Energy recovery systems generally consist of three primary components: source energy capture system, transportation, and sink energy discharge system. The specific components will depend on the type of fluids or gases used to transfer energy. The most commonly used component to extract and discharge energy is a heat exchanger.
Heat exchangers come in many forms depending on the working fluid or gases used. The heat exchanger can be as simple as a coil, plate and frame, or shell and tube heat exchanger, or something more sophisticated, like an active desiccant wheel. Heat exchangers can also be part of a packaged energy recovery system such as the tube bundles in a heat recovery chiller.
To exchange the energy between energy sources and sinks, a transport medium must be used. The medium will depend on the type of energy being exchanged. Common fluids for energy exchange include refrigerants, water, glycol, desiccant media, and air. The physical location of the source and sink will directly affect the type of transport medium used and cost of the system. Some media, such as refrigerants, have specific physical requirements, where as other media, such as water and glycol, are more flexible.
Each type of facility will have different energy expenditure goals, needs, load demands, and energy code requirements that will be key to determining which type of energy recovery system is best. These are applied solutions.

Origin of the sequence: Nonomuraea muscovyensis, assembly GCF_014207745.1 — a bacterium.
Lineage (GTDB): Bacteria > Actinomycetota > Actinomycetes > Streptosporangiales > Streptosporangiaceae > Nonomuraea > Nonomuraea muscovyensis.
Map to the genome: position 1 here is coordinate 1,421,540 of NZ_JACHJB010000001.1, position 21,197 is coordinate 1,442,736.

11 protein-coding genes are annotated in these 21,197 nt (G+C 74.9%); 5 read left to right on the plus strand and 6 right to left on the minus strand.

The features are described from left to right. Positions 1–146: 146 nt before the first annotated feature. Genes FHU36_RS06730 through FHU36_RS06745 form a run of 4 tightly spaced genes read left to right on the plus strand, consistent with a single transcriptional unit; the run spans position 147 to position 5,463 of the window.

High-density electronic R&D laboratories: A recently completed project in a process cooling dominated facility consisted of multiple high-density electronic research laboratories. The laboratories contained measured demand power densities of 15 W/sq ft. To condition these spaces, active chilled beams were used with design chilled water temperatures of 58 F/66 F. A dedicated outdoor air system (DOAS) provided 48 F low-temperature primary air to the active beams that provided minimum ventilation rates and supplemental cooling capacity, and suppressed the room dewpoint for the chilled beams.
Because the laboratories are occupied and running continuously, designers leveraged the internal process heat generation to preheat the incoming outdoor air whenever the outside temperature is below the chilled water return temperature. Side stream pumps distributed return chilled water to hydronic preheat coils in the dedicated outdoor air units. The chilled water return gets precooled in the preheat coil while the incoming fresh air is preheated. Actual operational BAS trend data indicated that the electric heat in the DOAS had extremely limited run time this past winter, resulting in significant energy savings. (Due to the location and available utilities, electric heat was required in the dedicated outdoor air units.) In addition, the chilled beams use relatively warm chilled water, which enabled the chiller plant to operate more efficiently and increase the free cooling economizer run time.